Forty-nine years ago, as told by the Library of Congress:
On the evening of December 1, 1955, Rosa Parks, an African American, was arrested for disobeying an Alabama law requiring black passengers to relinquish seats to white passengers when the bus was full. Blacks were also required to sit at the back of the bus. Her arrest sparked a 381-day boycott of the Montgomery bus system and led to a 1956 Supreme Court decision banning segregation on public transportation.
Although her arrest was not “planned,” Park’s action was consistent with the NAACP’s desire to challenge segregated public transport in the courts. A one-day bus boycott coinciding with Parks’s December 5 court date resulted in an overwhelming African American boycott of the bus system. Since black people constituted seventy percent of the transit system’s riders, most busses carried few passengers that day.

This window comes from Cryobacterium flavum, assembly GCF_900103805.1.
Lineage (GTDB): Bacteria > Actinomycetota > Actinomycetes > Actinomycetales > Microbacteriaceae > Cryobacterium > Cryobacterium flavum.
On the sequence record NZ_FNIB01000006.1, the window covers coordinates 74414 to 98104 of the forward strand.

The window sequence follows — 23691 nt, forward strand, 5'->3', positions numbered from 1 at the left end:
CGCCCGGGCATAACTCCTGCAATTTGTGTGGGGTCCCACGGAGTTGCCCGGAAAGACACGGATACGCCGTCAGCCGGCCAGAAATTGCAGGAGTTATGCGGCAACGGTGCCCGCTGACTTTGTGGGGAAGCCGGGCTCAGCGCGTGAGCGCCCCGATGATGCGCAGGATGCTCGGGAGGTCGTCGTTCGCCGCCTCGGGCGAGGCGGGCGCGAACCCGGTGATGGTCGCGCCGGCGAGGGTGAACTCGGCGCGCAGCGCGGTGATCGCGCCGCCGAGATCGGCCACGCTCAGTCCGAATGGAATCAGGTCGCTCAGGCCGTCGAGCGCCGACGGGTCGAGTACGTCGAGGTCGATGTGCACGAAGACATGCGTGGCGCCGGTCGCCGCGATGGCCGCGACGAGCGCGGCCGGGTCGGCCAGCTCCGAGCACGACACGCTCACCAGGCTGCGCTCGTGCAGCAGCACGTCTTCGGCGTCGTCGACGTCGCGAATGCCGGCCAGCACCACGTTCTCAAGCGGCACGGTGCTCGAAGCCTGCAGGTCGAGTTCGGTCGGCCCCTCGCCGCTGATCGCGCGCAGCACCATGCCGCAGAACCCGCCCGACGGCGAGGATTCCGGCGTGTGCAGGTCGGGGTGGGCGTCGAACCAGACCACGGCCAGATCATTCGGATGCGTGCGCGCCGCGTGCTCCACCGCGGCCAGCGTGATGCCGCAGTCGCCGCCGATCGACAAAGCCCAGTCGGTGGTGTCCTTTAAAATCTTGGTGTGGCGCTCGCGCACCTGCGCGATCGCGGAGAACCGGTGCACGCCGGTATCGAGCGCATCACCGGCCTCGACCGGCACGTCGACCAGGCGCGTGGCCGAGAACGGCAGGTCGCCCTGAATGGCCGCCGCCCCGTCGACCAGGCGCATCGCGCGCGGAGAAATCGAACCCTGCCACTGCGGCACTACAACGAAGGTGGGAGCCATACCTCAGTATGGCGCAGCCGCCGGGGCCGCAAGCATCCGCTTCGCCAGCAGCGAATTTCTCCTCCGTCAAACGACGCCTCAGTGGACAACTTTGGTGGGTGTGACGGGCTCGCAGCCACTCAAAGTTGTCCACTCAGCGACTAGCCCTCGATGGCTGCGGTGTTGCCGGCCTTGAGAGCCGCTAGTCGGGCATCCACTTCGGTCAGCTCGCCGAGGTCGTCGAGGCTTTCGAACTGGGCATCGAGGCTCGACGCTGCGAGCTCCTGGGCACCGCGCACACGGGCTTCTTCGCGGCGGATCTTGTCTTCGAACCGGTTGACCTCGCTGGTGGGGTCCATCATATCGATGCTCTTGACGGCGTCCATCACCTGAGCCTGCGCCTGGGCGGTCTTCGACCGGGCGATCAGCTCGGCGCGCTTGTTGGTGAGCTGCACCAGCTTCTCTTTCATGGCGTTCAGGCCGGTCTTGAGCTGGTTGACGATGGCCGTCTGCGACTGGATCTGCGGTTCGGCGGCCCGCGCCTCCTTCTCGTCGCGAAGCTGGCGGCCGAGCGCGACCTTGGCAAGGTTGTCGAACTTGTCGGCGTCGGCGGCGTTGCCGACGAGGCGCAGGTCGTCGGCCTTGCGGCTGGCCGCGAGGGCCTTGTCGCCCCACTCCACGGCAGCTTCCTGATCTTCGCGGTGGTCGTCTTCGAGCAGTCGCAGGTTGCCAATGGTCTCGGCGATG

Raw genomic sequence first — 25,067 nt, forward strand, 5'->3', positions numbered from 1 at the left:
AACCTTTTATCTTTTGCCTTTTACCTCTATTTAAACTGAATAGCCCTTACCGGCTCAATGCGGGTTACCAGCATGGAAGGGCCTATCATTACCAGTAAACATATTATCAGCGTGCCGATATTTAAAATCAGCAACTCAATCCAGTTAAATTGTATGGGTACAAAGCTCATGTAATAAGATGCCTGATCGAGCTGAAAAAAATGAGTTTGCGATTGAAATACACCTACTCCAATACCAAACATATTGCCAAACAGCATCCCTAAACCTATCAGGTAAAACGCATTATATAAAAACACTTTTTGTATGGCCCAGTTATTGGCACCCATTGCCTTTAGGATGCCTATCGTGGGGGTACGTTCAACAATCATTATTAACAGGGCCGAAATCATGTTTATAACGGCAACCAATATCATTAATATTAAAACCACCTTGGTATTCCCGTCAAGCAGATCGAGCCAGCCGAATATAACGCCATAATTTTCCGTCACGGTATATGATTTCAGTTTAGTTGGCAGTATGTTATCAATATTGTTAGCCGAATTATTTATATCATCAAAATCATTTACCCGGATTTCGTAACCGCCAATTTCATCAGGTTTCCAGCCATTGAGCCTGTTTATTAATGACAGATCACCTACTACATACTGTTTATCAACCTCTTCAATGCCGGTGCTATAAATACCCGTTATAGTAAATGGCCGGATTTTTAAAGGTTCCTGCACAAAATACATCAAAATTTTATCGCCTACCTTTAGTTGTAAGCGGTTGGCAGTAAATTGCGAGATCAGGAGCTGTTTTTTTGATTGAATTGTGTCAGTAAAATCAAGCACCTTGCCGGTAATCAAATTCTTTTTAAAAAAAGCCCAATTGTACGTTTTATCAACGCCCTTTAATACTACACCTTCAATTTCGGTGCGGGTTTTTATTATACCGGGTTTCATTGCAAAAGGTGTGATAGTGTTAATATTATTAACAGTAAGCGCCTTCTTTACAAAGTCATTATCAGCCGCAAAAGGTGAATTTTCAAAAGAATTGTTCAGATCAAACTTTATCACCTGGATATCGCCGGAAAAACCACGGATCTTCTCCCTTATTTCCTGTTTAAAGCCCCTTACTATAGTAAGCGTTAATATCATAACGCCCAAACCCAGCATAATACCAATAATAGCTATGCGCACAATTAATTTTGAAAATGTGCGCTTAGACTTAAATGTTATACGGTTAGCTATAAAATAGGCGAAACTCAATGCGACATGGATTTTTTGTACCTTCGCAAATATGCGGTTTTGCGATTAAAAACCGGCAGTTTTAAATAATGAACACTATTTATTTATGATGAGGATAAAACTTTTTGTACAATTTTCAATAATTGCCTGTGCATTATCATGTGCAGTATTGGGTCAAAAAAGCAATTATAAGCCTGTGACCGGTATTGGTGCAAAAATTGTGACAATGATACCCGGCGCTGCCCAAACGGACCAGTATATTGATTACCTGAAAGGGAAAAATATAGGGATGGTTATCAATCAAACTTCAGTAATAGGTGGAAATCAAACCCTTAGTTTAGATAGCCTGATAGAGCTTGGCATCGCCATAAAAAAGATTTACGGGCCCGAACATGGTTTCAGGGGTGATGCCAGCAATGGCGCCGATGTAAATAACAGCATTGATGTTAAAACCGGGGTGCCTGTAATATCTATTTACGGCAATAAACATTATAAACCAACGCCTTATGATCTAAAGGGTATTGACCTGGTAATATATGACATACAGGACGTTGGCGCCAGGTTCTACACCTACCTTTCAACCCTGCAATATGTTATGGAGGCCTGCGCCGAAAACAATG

Success demanded sustained action. Religious and political leaders met at the Dexter Avenue Baptist Church and formed the Montgomery Improvement Association (later the Southern Christian Leadership Conference) and Dexter’s new pastor, Rev. Martin Luther King, Jr., was appointed the group’s leader. For the next year, the Montgomery Improvement Association coordinated the bus boycott and the eloquent young preacher inspired those who refused to ride:If we are wrong–the Supreme Court of this nation is wrong. If we are wrong–God almighty is wrong! If we are wrong–Jesus of Nazareth was merely a utopian dreamer and never came down to earth. If we are wrong–justice is a lie. And we are determined here in Montgomery to work and fight until justice runs down like water and righteousness like a mighty stream.
Reverend Martin Luther King, Jr., Montgomery, Alabama, 1955.